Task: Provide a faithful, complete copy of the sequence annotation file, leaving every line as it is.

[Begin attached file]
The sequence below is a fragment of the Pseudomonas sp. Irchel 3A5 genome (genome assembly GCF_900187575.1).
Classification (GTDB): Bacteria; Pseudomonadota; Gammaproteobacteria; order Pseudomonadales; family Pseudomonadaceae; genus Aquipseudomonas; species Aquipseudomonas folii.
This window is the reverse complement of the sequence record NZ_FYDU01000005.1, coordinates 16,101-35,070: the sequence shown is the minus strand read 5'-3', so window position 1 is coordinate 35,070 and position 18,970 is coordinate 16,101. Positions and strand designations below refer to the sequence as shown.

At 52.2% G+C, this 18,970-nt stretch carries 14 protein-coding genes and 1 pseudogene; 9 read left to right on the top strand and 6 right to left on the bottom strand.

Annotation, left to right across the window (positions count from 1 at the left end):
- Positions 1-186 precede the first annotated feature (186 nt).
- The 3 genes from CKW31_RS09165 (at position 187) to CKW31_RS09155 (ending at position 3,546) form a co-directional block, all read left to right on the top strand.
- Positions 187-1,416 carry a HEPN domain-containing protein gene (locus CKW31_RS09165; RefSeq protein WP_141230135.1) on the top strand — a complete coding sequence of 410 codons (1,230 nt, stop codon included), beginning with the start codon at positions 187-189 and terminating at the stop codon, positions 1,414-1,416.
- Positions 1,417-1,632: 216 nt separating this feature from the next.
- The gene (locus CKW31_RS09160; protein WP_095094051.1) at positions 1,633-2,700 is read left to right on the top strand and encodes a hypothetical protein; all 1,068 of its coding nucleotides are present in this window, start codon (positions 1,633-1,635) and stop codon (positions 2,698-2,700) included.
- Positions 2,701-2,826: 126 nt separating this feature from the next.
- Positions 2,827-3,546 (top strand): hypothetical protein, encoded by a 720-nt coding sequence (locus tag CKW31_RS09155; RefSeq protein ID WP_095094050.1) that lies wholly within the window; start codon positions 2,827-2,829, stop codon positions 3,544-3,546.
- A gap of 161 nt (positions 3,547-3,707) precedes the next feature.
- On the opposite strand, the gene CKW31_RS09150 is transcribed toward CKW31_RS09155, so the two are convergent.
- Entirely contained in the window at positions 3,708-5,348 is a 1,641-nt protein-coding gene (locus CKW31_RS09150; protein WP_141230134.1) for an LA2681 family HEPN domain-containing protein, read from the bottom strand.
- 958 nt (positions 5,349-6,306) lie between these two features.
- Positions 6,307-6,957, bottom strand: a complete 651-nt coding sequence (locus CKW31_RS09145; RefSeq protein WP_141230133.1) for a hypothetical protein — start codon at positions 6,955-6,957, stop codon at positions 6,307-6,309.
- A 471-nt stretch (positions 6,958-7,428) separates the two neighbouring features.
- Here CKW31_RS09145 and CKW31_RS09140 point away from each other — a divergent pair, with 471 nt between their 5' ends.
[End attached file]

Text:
The sequence below is a fragment of the Pseudomonas sp. Irchel 3A5 genome (genome assembly GCF_900187575.1).
Classification (GTDB): Bacteria; Pseudomonadota; Gammaproteobacteria; order Pseudomonadales; family Pseudomonadaceae; genus Aquipseudomonas; species Aquipseudomonas folii.
This window is the reverse complement of the sequence record NZ_FYDU01000005.1, coordinates 16,101-35,070: the sequence shown is the minus strand read 5'-3', so window position 1 is coordinate 35,070 and position 18,970 is coordinate 16,101. Positions and strand designations below refer to the sequence as shown.

At 52.2% G+C, this 18,970-nt stretch carries 14 protein-coding genes and 1 pseudogene; 9 read left to right on the top strand and 6 right to left on the bottom strand.

Annotation, left to right across the window (positions count from 1 at the left end):
- Positions 1-186 precede the first annotated feature (186 nt).
- The 3 genes from CKW31_RS09165 (at position 187) to CKW31_RS09155 (ending at position 3,546) form a co-directional block, all read left to right on the top strand.
- Positions 187-1,416 carry a HEPN domain-containing protein gene (locus CKW31_RS09165; RefSeq protein WP_141230135.1) on the top strand — a complete coding sequence of 410 codons (1,230 nt, stop codon included), beginning with the start codon at positions 187-189 and terminating at the stop codon, positions 1,414-1,416.
- Positions 1,417-1,632: 216 nt separating this feature from the next.
- The gene (locus CKW31_RS09160; protein WP_095094051.1) at positions 1,633-2,700 is read left to right on the top strand and encodes a hypothetical protein; all 1,068 of its coding nucleotides are present in this window, start codon (positions 1,633-1,635) and stop codon (positions 2,698-2,700) included.
- Positions 2,701-2,826: 126 nt separating this feature from the next.
- Positions 2,827-3,546 (top strand): hypothetical protein, encoded by a 720-nt coding sequence (locus tag CKW31_RS09155; RefSeq protein ID WP_095094050.1) that lies wholly within the window; start codon positions 2,827-2,829, stop codon positions 3,544-3,546.
- A gap of 161 nt (positions 3,547-3,707) precedes the next feature.
- On the opposite strand, the gene CKW31_RS09150 is transcribed toward CKW31_RS09155, so the two are convergent.
- Entirely contained in the window at positions 3,708-5,348 is a 1,641-nt protein-coding gene (locus CKW31_RS09150; protein WP_141230134.1) for an LA2681 family HEPN domain-containing protein, read from the bottom strand.
- 958 nt (positions 5,349-6,306) lie between these two features.
- Positions 6,307-6,957, bottom strand: a complete 651-nt coding sequence (locus CKW31_RS09145; RefSeq protein WP_141230133.1) for a hypothetical protein — start codon at positions 6,955-6,957, stop codon at positions 6,307-6,309.
- A 471-nt stretch (positions 6,958-7,428) separates the two neighbouring features.
- Here CKW31_RS09145 and CKW31_RS09140 point away from each other — a divergent pair, with 471 nt between their 5' ends.